Sir Algernon Sidney wrote “Discourses Concerning Government” similar to Locke in refute of Filmer, and like Vane twenty years earlier, was tried and executed for treason in 1683. After using the Apocryphal Book of Susanna and the treachery of the two witnesses in his defense, he commented “We live in an Age that maketh Truth pass for Treason”. Sidney would become an honored Martyr to Liberty and provide a textbook for the American Revolution.

In 1741, George Frideric Handel completes the greatest Oratorio ever written, “Messiah”. The “great Handel”, experiencing similar thoughts to Milton in 11 Penseroso (161-166), exclaimed “I did think I did see all heaven before me, and the great God himself’. This inspired composer, whom Beethoven acknowledged as “the greatest, ablest composer that ever lived.”, would title two later works “Jephtha” and “Susanna”. The Oratorios of Handel glorified the rise of the free people of England, recognizing in them their own faith.

>The “Good Old Cause” in England would become a primer for the American Revolution thanks to Thomas Hollis and his “Liberty Books”. After reading the Reverend Jonathan Mayhew’s 1754 Election Sermon on Government, Hollis corresponded with Mayhew and sent him books from England on the “Good Old Cause” by Milton, Sidney, Locke, etc. with copies to the Library at Harvard, Yale and Princeton and soon became familiar to the colonial patriots along with the English writings of John Trenchard and Thomas Gordon known as Cato’s Letters.

The snake was an early symbol of rebellion and New England was in rebellion against the tyranny of man and was recognized as the head of the snake, which the interposition of Providence (Maxims of Washington, p. 350) would prevent the British from severing at the Hudson River. Adam’s belief had been tested in the garden by the “old deluder’ causing Adam’s fall and our condition, where the question of vineyard ownership would be addressed in a parable (Matthew 21:33-44). Connecticut had proclaimed God’s ownership in its Seal and Motto; New England likewise responded with words of the popular song “Chester”, “New England’s God forever reigns” and his Divine Providence is attested to in CT’s Fundamental Orders, Constitutions and Proclamations, Virginia’s Charter of 1606, The Navigation Act of 1660, Patrick Henry’s Liberty or Death Speech (Three millions of people, armed in the holy cause of liberty), etc. The Biblical view of Providence is evident in a Proclamation by Governor Frances Bernard, appointing April 6,1769 as a General Fast Day in Massachusetts and repeated by John Hancock in Provincial Congress at Concord April 15, 1775, appointing a Fast Day for May 11. The prestigious Election Sermons were the heart of colonial thought and at Boston on June 7, 1773, the Reverend Simeon Howard would choose “Stand fast therefore in the liberty wherewith Christ hath made us free” (Gal 5:1) for the Artillery Election Sermon preached to the Ancient and Honorable Artillery Company, The Provincial Congress of Georgia (Georgia Resolves) opened on July 4, 1775 to a Sermon by the Reverend John Zubly on “The gospel is a law of Liberty” (James 2:12).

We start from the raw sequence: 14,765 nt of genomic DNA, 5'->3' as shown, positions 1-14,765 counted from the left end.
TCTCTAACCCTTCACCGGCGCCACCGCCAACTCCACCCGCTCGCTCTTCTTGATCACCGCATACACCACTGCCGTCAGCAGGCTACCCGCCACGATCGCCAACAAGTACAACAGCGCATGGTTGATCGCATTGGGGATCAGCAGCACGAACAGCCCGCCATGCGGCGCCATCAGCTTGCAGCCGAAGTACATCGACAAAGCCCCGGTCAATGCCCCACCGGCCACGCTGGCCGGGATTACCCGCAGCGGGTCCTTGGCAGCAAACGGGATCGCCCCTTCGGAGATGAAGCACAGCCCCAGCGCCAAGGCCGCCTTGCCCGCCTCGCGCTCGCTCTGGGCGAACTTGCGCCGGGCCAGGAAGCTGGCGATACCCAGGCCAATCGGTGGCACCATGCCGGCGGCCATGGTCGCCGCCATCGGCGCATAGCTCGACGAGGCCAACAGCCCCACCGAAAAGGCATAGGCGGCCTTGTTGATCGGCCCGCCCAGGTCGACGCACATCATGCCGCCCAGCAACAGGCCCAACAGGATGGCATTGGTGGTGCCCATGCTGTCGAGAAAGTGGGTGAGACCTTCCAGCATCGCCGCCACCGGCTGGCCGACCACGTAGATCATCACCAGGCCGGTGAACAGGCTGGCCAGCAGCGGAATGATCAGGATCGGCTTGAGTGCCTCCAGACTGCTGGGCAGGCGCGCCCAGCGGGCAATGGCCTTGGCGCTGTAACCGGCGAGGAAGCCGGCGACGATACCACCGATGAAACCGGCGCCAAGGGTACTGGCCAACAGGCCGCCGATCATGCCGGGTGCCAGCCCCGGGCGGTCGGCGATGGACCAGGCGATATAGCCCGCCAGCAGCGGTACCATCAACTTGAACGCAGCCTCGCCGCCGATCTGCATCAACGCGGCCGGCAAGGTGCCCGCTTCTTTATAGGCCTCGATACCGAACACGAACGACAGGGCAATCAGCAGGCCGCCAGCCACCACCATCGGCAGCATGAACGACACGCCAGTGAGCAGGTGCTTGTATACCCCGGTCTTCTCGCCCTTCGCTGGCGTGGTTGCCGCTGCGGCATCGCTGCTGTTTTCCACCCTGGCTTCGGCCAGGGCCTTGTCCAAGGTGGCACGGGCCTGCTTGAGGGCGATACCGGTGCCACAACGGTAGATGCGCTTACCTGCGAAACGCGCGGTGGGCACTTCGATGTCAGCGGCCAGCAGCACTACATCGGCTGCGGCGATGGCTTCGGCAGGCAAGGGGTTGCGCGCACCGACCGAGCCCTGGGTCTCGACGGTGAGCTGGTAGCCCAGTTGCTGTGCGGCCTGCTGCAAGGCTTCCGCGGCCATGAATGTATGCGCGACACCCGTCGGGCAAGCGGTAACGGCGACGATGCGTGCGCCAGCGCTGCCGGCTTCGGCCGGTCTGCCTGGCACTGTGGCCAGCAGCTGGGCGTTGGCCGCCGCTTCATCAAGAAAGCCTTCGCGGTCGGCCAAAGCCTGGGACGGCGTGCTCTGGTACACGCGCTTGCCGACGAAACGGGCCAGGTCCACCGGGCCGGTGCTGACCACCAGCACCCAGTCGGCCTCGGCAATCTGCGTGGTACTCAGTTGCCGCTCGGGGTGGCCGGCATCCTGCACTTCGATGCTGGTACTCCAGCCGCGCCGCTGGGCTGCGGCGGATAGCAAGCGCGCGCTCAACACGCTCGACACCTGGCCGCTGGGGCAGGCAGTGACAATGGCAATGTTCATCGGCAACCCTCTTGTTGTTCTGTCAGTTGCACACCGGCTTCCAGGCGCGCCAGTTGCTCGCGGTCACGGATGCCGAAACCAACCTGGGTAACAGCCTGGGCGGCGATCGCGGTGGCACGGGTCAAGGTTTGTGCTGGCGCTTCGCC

Bedford flag

Bedford Flag

To the Glory of God, Connecticut, by Governor Jonathan Trumbull’s Proclamation, would be in prayer on April 19, 1775 when the British approached Concord. Trumbull’s earlier Proclamation for a Day of Fasting and Prayer was for our neglect of the inestimable Privileges of the Gospel, and trifling with the Liberties wherewith CHRIST hath made us free. By Divine Providence, the Word of the Lord in prayer in Connecticut, combined with the Arm of the Lord at Concord Bridge, as displayed out of the glory cloud on the Flag of the Bedford Minutemen (Psalm 44:1-3), would inspire the words of Emerson’s Concord Hymn, “By the rude bridge that arched the flood, Their flag to April’s breeze unfurled, Here once the embattled farmers stood, and fired the shot heard round the world”.

Six years later in October of 1781 at Yorktown, Virginia, the British surrendered and they left the field playing the tune “The World Turned Upside Down“. The Treaty of Paris was signed in 1783 ending the war and beginning with the words, “in the name of the Most Holy and Undivided Trinity. It having pleased the Divine Providence to dispose the hearts”….